Paul Wee’s remarkable performance of Alkan’s Concerto for Solo Piano gets a well-deserved standing ovation

United KingdomUnited Kingdom Alkan, Concerto for Solo Piano, Op.39 Nos. 8-10: Paul Wee (piano). Wigmore Hall, London, 15.6.2024. (CC)

Pianist Paul Wee makes his solo recital debut at the Wigmore Hall performing Alkan’s Concerto for Solo Piano © The Wigmore Hall Trust

With his recordings for BIS, Paul Wee has gathered quite a following. He goes against current trends by manifesting as a real polymath: he is a fine concert pianist and also has attained high success within the legal profession.

But it is to the former that he inclined for this, a rare performance of Charles-Valentin Alkan’s Concerto for Solo Piano (the opus number, Op.39, Nos. 8-10, gives an idea of the scale the composer was aiming for; Op.39 is actually Twelve Etudes in all the Minor Keys). A whole concerto of some 50 minutes duration-plus, as part of a larger set is just remarkable.

Wigmore Hall was packed out, and the standing ovation at the end instantaneous and prolonged – and deserved. Performances of Alkan are rare indeed, despite the support of such giants as Raymond Lewenthal, Ronald Smith (readers of my generation will remember his HMV LPs), John Ogdon (who recorded the present work for RCA) and of course Marc-André Hamelin.

For all of the difficulties to come, it can be the smaller things which count. The way Wee’s opening chords were so preternaturally together set the stall for a performance of great integrity. In lesser hands, Alkan’s predilection for tremolos in a quasi-symphonic manner could become hackneyed; not with Wee, who saw it as very much part of Alkan’s expressive palette. It was interesting to see Wee use the third pedal to sustain a mid-range line while staccato chords surrounded it (and then to launch into cascades of arpeggios Liszt would have been proud of). The following section could potentially be labelled as ‘Chopinesque’, with its cantabile lines in a quasi-operatic manner, were it not for Alkan’s delicious melodic tweaks.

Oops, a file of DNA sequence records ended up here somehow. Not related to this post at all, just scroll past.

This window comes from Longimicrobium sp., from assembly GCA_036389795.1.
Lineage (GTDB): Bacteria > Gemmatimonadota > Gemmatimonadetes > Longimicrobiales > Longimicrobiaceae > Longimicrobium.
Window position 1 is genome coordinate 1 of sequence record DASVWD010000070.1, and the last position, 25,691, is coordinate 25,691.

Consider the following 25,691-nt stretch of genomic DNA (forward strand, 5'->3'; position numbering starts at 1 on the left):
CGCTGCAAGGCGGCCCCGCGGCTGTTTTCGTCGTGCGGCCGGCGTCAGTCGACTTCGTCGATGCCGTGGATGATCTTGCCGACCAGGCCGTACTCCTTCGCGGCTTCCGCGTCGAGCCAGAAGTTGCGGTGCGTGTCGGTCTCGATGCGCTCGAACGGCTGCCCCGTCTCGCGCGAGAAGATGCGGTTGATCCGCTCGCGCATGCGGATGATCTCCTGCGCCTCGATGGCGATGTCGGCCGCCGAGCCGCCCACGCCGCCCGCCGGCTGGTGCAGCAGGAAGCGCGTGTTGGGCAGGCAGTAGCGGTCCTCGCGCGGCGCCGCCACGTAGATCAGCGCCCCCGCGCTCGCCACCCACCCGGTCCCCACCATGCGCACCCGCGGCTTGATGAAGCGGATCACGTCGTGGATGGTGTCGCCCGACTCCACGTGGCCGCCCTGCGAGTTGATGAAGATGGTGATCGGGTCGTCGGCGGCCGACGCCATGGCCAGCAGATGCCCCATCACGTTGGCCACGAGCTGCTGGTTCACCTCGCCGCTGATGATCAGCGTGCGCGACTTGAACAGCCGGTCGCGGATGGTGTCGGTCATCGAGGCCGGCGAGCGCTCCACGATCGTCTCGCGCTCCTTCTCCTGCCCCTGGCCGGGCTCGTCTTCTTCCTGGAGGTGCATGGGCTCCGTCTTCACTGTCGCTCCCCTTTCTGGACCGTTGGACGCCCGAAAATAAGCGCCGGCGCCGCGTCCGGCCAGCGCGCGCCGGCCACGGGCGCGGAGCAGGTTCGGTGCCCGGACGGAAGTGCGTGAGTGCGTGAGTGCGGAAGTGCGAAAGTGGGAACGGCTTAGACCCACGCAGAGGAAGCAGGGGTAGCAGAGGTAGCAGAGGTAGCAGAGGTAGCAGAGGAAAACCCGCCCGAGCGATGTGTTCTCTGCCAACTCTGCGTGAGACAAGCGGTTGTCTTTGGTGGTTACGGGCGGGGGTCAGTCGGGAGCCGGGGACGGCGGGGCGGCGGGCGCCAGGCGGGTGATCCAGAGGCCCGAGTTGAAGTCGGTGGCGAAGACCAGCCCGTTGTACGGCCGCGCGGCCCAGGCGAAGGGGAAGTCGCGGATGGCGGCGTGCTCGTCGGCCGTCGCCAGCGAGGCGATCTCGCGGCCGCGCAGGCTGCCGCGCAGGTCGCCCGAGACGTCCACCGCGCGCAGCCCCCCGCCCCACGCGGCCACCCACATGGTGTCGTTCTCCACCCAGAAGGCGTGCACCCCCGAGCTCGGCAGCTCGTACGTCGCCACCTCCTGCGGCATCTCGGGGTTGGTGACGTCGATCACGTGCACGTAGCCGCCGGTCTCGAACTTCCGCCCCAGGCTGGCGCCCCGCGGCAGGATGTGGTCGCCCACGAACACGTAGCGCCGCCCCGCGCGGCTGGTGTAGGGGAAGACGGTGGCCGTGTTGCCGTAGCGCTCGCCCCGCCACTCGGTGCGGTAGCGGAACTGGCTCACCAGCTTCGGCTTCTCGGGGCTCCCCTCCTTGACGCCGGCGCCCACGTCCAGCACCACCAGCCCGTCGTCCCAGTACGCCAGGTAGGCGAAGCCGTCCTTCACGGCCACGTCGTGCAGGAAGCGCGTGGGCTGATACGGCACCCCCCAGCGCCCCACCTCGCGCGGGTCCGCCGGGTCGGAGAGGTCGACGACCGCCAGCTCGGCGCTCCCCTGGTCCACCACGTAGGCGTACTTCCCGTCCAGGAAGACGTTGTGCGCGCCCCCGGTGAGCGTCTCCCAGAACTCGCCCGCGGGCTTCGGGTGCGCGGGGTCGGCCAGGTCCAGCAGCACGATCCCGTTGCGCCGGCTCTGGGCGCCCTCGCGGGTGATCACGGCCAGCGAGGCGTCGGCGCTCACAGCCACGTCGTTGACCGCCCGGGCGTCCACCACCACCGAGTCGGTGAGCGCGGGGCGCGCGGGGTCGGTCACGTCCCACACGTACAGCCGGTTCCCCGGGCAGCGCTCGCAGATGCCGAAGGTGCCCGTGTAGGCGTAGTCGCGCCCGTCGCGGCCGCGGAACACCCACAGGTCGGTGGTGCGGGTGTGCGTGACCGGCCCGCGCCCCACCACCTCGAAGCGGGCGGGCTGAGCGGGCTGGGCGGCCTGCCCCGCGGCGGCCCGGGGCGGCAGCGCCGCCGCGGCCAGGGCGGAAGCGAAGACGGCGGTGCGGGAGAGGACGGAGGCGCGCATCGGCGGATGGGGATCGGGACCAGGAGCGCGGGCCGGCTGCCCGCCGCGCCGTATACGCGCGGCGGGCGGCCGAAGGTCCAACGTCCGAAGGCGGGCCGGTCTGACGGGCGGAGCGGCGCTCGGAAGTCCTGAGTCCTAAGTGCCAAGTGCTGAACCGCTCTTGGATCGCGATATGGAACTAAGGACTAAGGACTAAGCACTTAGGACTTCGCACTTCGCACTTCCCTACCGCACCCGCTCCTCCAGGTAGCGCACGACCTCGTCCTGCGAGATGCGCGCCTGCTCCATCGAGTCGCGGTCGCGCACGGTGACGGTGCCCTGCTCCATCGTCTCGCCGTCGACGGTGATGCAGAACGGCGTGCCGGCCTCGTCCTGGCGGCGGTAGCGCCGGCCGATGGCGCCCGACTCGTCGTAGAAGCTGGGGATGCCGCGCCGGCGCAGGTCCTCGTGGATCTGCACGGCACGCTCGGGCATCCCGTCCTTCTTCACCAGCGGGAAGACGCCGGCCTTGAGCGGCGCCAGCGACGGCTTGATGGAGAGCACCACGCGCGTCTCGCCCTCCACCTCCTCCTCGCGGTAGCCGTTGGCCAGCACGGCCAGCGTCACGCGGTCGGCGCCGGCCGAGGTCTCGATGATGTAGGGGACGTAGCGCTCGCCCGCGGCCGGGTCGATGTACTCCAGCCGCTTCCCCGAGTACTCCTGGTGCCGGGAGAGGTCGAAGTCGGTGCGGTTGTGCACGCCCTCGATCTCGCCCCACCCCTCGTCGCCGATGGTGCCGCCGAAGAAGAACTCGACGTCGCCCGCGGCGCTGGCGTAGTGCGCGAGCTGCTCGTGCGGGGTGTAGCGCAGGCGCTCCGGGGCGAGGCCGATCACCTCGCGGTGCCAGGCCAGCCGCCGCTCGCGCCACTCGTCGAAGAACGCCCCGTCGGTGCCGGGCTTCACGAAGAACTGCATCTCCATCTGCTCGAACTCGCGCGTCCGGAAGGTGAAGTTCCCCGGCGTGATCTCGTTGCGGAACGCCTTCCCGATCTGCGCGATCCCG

As a pianist, Wee is markedly undemonstrative. For all of the sparkling prestidigitation, massive chords, finely worked textures and awareness of Alkan’s use of gesture, Wee hardly moves at all. It all happens via the body and the fingers with a little help from those pedals. But most of all, he sustained the half-hour argument of the first movement to perfection.

The remaining two movements are briefer (about twelve and nine minutes respectively). A slow movement from Alkan is never going to be straightforward, and so it was. The Adagio begins with a melody that appears to be a blossoming of that Chopinesque trait. With Wee, inner voices were alive; a shadow of a waltz started to haunt the scene before the piano imitates the ‘drums’ of a funeral march. Alkan deliberately writes very low, so the pitches meld into a subterranean noise, like a muffled bass drum. Wee’s superb sense of rhythms ensured the ongoing tread was as relentless as it was oppressive.

Neither is the finale straightforward. This is marked Allegretto alla barbaresca, and barbarous it certainly was at times. But against that are sparkling runs and trills of positively diabolic intent. This, perhaps, in dance terms is Alkan’s equivale of Ravel’s La valse. Alkan sets up wave after wave of pianistic super-virtuosity; Wee rode every wave with aplomb while maintaining tension and a sense of drama (and storytelling) throughout. There is, surely, a nod to the Liszt B minor at one point (the two works are only a few years apart)

Unbelievably, Wee provided an encore, the slow movement of the Adolf von Henselt Piano Concerto, around eight minutes of bliss, a divine melody accorded the most delicious filigree. Remarkable.

Colin Clarke

Featured Image: Pianist Paul Wee makes his solo recital debut at the Wigmore Hall performing Alkan’s Concerto for Solo Piano © The Wigmore Hall Trust

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